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The principle of parity: the ‘placebo effect’ and physician communication
  1. Charlotte Blease
  1. Correspondence to Dr Charlotte Blease, School of Politics, International Studies and Philosophy, Queen's University, 21 University Square, BT9 6TQ Belfast, UK; cblease02{at}


The use of ‘placebos’ in clinical practice is a source of continued controversy for physicians and medical ethicists. There is rarely any extensive discussion on what ‘placebos’ are and how they work. In this paper, drawing on Louhiala and Puustinen's work, the author proposes that the term ‘placebo effect’ be replaced in clinical contexts with the term ‘positive care effect’. Medical treatment always takes place in a ‘context of care’ that encompasses all the phenomena associated with medical intervention: it includes the particular method of treatment, the interpersonal relationships between medical staff and the patient and other factors, including physicians' and patients' beliefs in the power of the treatment. Together, these phenomena can result in a full spectrum of therapeutic effects to the patient—from no effects, to small effects, to large effects. In cases where there are significant therapeutic benefits to the patient, ‘positive care effects’ may be spoken of. Since the ethical codes of the General Medical Council and the American Medical Association demand transparency with respect to patient treatment and insist on complete openness in ‘placebo’ usage, the author argues that, as a matter of conceptual rigour and consistency, if the term ‘placebo effect’ is replaced by ‘positive care effect’, these ethical codes appear to insist on transparency about all such beneficial components of treatment. Given that this appears to be a counterintuitive obligation, the author concludes the paper with some comments on the clinical consequences of this conceptual revision, including a brief discussion of how this important debate might develop.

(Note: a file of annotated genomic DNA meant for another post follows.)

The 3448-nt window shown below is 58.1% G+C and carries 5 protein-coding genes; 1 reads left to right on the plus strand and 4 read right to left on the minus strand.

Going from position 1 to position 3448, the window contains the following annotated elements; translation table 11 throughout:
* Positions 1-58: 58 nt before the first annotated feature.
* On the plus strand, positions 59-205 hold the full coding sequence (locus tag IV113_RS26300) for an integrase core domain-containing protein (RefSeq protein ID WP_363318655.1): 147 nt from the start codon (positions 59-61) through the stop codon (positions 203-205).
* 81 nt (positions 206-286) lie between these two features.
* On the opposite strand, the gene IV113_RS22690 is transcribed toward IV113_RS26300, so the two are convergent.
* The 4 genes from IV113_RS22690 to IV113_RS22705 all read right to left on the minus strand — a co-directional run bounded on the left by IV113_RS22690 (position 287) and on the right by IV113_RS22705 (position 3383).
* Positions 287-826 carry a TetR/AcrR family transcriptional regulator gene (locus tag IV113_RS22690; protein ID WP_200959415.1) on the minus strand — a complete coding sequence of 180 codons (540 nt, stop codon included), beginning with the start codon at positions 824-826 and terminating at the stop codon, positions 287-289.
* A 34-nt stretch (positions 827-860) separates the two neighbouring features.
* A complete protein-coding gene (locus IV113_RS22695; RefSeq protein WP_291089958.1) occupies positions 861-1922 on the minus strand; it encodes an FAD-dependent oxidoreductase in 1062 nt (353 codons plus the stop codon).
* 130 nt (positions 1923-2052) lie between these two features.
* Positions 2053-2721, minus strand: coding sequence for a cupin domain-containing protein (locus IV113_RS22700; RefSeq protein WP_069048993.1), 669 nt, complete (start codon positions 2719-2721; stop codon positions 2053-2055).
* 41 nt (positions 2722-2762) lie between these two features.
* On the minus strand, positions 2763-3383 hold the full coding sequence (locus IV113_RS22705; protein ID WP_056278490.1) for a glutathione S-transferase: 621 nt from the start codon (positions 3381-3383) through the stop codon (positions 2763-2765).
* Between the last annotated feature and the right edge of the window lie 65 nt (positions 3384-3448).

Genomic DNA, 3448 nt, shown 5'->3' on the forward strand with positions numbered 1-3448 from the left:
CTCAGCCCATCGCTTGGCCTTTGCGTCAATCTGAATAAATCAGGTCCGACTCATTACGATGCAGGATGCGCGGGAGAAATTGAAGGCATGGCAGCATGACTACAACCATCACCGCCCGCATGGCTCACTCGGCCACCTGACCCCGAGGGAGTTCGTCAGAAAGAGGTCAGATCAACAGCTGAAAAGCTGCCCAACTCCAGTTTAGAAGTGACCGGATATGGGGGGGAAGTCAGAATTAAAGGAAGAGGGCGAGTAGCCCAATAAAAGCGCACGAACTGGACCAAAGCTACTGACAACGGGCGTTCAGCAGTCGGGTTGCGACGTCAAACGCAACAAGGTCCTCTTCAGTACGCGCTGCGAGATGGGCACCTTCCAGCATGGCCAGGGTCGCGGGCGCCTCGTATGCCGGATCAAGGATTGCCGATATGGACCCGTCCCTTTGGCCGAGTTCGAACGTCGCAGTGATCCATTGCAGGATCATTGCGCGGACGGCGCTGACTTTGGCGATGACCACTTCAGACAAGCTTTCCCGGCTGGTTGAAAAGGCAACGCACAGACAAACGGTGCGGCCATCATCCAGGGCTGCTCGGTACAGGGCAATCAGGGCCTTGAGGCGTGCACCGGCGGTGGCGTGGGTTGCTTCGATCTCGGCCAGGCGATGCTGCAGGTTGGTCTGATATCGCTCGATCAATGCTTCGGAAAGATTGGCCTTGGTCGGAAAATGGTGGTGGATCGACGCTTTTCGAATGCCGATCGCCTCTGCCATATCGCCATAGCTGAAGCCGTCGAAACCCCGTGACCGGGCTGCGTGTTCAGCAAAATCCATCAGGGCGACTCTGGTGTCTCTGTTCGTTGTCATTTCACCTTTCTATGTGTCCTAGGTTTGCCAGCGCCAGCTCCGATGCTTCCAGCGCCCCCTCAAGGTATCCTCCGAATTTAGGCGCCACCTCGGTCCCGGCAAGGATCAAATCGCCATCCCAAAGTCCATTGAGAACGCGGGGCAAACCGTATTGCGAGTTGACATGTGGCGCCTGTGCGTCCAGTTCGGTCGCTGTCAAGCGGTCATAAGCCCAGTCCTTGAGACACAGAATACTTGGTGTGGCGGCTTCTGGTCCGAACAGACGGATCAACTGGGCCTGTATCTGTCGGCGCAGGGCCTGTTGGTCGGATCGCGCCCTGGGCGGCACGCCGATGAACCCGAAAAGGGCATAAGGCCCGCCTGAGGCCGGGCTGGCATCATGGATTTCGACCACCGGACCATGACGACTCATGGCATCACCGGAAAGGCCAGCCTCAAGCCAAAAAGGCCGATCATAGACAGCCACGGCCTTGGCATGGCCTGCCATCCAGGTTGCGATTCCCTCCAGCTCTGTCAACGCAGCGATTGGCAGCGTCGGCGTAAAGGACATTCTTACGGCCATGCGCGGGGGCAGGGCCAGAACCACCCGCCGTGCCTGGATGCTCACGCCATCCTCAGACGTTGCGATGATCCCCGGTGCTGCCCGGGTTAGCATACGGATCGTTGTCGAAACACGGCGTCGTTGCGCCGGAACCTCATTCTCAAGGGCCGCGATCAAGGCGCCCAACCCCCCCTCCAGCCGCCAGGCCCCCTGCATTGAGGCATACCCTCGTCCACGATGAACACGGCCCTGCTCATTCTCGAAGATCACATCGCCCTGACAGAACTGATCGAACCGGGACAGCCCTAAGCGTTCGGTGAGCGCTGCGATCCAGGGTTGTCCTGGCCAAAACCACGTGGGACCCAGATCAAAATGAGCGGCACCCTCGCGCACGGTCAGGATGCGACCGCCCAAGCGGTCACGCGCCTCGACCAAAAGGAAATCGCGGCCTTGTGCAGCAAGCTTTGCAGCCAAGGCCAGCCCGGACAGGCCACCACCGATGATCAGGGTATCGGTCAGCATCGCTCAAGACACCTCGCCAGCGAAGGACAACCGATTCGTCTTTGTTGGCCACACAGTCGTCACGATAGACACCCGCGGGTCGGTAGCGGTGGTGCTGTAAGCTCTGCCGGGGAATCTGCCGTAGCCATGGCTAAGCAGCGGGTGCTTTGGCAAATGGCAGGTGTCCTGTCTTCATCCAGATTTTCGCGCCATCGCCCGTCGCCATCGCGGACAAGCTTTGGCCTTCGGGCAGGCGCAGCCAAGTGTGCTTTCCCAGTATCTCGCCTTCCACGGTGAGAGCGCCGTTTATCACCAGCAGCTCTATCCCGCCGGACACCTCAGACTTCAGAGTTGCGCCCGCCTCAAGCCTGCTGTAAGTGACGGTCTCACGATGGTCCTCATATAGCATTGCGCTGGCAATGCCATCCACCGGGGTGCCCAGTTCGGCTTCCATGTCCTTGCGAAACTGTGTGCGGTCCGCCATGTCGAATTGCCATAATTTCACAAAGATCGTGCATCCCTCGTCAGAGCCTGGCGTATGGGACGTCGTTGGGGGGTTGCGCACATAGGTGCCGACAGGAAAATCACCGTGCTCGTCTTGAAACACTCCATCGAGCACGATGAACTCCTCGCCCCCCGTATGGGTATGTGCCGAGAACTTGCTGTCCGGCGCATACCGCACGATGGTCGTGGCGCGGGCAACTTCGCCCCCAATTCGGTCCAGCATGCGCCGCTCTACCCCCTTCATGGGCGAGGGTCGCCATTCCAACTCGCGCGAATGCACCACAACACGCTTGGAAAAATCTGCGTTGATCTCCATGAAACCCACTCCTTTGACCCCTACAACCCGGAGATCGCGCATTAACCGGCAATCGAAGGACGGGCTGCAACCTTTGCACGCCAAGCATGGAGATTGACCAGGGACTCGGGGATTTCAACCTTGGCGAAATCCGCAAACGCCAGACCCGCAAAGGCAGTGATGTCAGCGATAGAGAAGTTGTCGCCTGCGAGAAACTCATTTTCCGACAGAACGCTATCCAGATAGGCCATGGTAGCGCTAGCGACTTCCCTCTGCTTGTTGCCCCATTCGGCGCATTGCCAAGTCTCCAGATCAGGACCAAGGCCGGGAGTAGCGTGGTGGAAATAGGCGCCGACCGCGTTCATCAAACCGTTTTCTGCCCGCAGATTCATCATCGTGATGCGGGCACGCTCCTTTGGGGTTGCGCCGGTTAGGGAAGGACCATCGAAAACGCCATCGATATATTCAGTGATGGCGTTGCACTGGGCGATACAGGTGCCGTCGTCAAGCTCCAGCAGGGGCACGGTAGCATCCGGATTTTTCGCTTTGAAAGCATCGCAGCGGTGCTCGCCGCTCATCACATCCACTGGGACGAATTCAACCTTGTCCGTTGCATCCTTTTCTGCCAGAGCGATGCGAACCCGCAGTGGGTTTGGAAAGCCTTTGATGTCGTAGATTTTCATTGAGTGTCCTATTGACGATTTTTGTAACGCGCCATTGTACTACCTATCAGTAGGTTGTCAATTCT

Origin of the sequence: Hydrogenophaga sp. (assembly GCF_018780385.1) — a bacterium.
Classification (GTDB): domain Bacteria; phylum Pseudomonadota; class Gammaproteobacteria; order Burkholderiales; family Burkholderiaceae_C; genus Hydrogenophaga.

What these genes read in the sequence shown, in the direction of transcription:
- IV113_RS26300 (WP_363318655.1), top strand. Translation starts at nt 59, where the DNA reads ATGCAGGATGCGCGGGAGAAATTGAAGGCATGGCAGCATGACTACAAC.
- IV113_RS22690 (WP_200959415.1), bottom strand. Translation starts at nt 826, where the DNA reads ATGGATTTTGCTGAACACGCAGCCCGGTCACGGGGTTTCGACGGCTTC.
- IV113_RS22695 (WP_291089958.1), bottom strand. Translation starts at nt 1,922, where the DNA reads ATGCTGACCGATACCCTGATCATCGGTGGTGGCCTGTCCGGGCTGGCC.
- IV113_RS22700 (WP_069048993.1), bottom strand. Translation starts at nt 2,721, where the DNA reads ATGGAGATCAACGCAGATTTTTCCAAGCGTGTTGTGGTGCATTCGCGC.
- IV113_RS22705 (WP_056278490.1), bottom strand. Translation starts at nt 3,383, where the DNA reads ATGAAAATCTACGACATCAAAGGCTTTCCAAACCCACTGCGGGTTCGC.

• Philosophy of medicine
  • education/programs
  • psychiatry
  • clinical ethics
  • concept of mental health

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  • Competing interests None.

  • Provenance and peer review Not commissioned; externally peer reviewed.

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